By David Giambusso 5:50 a.m. | Oct. 16, 2015
One doesn’t have to look hard in New York and throughout the region to see that the nuclear power industry has hit a rough patch.
The James FitzPatrick nuclear plant in Oswego County may be closing. The Ginna plant is on life support. Gov. Andrew Cuomo says he wants to close Indian Point.
Those closings and potential closings, combined with closure of Vermont Yankee in December and the announcement this month that Pilgrim in Massachusetts would be shuttered, herald what nuclear experts say is a denouement to the story of nuclear power in the United States.
"I would call it an organic phaseout," said Mycle Schneider, a nuclear consultant based in Paris, during a conference at the New York Society for Ethical Culture on Thursday. "Nuclear’s position is threatened by a number of factors."
Among those threats, he and others said, are the increasing costs of safely providing nuclear power, stagnant demand, a decrease in electricity use, and "ferocious competitors," including natural gas and renewable power.
The question for state and federal regulators becomes how to safely and efficiently retire the nation’s nuclear fleet, a task infinitely more complex than getting rid of a typical power plant.
"In the time period around 2030 you have this massive drop-off in reactors," said Gregory Jaczko, former chairman of the Nuclear Regulatory Commission.
Within 50 years, the nation’s 99 nuclear plants will be retired and only five new ones are in the current pipeline.
"What does that mean for decommissioning?" Jaczko asked.
Nuclear plants are required to maintain decommissioning trust funds, accounts that they pay into each year to provide for the safe removal of spent nuclear fuel and remediation of the sites when the plants are taken off-line. But experts said on Thursday that the time frame for decommissioning — typically 60 years — will lead to a series of complications for the industry even with fully funded decommissioning accounts.
For one thing, the industry will require a new set of skills to take the plants down. The NRC itself is funded by fees plants pay — funds that will dry up when plants are closed.
"Ninety percent of the NRC operating budget comes from reactor fees," Jaczko said. "So those five plants that would make up the fleet in 40 or 50 years would now share the burden in maintaining the budget of the agency that a hundred plants are now paying."
Jaczko said the 60-year time line doesn’t make sense from a safety perspective. One of the original rationales was that waiting that long was necesarry to minimize radiation exposure to workers, but, he said, "95 percent of the dose reduction you would get happens in the first 30 years."
"From a technical perspective and a safety perspective there really is no rationale for a 60-year waste disposal."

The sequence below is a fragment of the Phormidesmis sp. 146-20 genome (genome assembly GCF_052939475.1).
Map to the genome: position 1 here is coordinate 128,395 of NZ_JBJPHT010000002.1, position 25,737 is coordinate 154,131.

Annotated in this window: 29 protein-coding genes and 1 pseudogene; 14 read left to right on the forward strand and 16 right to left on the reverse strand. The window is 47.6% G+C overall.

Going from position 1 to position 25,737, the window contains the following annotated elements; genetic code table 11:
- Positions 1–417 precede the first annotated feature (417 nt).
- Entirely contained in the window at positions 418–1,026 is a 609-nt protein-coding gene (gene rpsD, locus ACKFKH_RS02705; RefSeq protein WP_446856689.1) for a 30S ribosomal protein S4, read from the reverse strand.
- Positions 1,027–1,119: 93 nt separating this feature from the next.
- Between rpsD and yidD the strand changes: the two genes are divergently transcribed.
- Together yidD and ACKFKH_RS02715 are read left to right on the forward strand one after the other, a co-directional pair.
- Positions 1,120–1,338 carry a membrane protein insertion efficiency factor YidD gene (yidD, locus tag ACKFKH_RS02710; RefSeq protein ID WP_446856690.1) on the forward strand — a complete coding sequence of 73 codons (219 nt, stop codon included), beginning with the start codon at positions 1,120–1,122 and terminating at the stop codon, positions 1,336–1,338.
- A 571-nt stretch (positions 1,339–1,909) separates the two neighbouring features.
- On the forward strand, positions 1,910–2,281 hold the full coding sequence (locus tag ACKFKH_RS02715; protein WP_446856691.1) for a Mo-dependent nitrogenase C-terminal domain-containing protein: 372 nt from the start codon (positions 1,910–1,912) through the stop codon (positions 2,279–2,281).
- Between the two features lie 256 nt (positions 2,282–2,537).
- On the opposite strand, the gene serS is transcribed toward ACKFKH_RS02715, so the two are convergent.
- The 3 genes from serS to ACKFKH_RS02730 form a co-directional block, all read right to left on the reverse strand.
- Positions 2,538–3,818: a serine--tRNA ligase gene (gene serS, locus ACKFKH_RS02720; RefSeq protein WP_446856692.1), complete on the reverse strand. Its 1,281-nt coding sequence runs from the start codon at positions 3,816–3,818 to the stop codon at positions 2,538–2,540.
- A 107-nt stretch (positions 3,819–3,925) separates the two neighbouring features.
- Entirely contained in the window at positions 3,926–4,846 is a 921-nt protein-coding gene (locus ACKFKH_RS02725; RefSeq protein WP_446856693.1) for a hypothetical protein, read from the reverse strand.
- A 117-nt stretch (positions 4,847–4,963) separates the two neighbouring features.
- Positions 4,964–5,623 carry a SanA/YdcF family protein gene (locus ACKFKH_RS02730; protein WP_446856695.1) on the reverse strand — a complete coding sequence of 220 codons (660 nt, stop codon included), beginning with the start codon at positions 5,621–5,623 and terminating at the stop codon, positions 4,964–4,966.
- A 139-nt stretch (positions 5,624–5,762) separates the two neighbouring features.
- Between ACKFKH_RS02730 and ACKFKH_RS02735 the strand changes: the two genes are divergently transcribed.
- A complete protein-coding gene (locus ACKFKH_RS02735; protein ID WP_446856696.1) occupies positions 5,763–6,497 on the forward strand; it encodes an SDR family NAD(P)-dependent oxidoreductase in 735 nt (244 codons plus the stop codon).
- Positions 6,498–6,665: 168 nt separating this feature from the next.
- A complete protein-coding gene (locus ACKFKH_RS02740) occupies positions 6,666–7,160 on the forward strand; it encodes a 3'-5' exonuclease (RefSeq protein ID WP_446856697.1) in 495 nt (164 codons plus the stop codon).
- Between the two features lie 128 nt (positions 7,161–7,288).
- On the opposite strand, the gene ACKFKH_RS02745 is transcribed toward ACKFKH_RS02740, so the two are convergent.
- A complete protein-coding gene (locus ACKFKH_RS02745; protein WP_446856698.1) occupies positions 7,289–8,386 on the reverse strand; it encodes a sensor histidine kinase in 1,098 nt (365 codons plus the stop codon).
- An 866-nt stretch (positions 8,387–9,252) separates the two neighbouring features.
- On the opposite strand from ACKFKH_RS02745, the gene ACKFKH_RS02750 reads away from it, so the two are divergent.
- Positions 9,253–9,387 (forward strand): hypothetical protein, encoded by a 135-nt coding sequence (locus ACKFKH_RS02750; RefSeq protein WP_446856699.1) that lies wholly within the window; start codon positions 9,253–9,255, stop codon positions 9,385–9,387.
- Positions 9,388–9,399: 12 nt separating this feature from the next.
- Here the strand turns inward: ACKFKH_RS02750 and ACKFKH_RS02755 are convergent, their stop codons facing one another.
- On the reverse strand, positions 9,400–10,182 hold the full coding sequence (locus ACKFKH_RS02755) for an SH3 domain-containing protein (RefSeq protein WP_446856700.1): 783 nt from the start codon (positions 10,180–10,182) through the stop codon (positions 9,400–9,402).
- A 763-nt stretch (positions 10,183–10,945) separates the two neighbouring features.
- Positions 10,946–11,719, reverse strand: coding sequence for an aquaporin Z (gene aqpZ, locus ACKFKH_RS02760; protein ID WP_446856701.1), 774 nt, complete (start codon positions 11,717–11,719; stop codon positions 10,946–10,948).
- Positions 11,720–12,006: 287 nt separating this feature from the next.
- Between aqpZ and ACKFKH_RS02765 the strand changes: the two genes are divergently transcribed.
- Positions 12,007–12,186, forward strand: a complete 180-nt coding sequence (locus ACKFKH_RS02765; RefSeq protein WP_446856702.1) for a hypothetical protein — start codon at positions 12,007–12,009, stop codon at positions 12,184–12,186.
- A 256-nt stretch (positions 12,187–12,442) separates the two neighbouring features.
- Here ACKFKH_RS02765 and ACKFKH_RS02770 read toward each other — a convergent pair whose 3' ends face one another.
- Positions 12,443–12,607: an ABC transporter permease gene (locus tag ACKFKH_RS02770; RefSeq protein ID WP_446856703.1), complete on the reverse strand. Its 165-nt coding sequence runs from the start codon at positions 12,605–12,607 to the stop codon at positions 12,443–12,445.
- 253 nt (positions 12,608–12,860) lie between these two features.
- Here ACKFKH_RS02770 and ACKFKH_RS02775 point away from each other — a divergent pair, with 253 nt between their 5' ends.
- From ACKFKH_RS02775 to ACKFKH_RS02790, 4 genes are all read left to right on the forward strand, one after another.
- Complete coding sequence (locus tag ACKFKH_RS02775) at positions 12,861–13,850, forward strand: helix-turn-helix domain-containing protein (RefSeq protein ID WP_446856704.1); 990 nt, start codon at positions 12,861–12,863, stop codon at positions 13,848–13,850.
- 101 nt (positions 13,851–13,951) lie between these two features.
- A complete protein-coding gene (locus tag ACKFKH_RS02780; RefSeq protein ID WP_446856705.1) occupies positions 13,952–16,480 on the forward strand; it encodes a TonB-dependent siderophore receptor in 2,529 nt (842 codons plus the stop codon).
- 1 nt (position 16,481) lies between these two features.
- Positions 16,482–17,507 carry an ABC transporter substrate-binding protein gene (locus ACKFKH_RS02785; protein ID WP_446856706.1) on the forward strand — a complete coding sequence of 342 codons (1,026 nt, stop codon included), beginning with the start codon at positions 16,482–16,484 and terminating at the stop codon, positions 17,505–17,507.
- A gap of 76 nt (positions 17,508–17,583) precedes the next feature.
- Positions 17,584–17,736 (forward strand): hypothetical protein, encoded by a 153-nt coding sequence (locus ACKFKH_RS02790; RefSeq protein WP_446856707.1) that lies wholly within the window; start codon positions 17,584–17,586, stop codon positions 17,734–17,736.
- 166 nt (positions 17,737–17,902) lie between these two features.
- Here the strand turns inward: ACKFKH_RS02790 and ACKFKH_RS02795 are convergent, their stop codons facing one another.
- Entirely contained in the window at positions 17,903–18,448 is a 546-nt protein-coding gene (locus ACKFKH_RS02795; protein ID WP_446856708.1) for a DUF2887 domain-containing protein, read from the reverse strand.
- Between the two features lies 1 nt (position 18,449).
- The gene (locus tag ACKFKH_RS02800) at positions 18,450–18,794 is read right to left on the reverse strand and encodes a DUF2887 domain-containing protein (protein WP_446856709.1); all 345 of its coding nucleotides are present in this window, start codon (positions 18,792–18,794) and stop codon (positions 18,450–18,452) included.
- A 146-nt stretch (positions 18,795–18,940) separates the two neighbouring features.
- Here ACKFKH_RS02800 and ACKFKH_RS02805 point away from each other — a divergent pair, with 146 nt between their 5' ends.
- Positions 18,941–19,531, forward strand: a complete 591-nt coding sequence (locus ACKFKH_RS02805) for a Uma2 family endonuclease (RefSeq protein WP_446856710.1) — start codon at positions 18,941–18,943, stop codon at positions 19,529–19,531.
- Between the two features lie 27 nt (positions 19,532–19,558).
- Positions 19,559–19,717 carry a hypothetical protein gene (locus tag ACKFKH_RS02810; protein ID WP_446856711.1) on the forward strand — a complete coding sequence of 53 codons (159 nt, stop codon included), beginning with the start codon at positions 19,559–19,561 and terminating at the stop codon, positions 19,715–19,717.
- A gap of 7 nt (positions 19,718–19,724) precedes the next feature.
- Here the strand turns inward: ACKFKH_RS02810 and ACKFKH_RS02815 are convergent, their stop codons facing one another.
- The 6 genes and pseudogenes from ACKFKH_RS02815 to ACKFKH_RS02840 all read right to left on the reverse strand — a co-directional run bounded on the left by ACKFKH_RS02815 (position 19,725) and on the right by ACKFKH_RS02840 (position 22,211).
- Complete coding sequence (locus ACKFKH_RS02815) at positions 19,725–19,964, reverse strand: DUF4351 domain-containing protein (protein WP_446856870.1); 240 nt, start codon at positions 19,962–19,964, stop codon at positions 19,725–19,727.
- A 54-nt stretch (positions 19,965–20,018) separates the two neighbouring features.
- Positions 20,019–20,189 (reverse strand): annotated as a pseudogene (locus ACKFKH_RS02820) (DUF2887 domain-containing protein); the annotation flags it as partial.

The real rationale, he said, is money.
"When you push people on these factors, they come back with ’We can’t decommission sooner because we don’t have the money,’" Jaczko said.
John Sipos, an assistant state attorney general, said that waiting 60 years does not provide any additional financial security, but rather extended the risk to taxpayers and power customers.
"There’s the larger question: will the responsible party be there in 60 years and if they’re there in 60 years , will they have the money?" Sipos said.
Many in the industry rely on a 2 percent rate of return in the decommissioning trust funds, a return that is not guaranteed. Moreover, Sipos said it’s difficult to figure the cost of decommissioning until the process actually begins.
"At Connecticut Yankee to the east of us it was quite more expensive than folks thought," he said, referring to a nuclear facility shut down in 1996. "You’re looking at costs that were $1 billion or more."
NPR reported that less than a year after the shuttering of Vermont Yankee there already is consternation about how its $660 million trust fund is being spent, and whether Vermonters will ever see any of that money returned as they say they were promised.
Sipos said that the ground beneath Indian Point’s Units 1 and 2 alone contained 1.5 million cubic feet of contaminated soil.
Entergy owns the Vermont Yankee site as well as Indian Point, FitzPatrick and Pilgrim
Spokesman Jerry Nappi responded to the concerns expressed about Indian Point and decommissioning in general.
"All U.S. nuclear plants are required by law to set aside funding for the eventual decommissioning of each reactor," Nappi said in an email to POLITICO New York. "The three Indian Point units have a pre-funded decommissioning trust fund in place that meets the funding assurance requirements of the Nuclear Regulatory Commission. Entergy has a demonstrated commitment to meet required funding assurance guidelines and will take any necessary steps to safely decommission its plants at the appropriate time."
As of August, Entergy had trust funds equaling $1.6 billion for the three Indian Point reactors.
Sipos and Peter Bradford, New York’s former public service commissioner, said states should be acting now to make sure the proper safeguards are in place when nuclear plants retire.
"Hosting an unproductive brownfield for generations or using scarce resources to clean up that site — what are the states going to be able to assume?" Sipos said.
Bradford said states should be gaining clarity about decommissioning law and regulation before plants retire rather than after.
"Whether and when the land is to be suitable for other uses ... is not fundamentally a federal matter," Bradford said. "I’m perplexed that many states are so deferential to the Nuclear Regulatory Commission."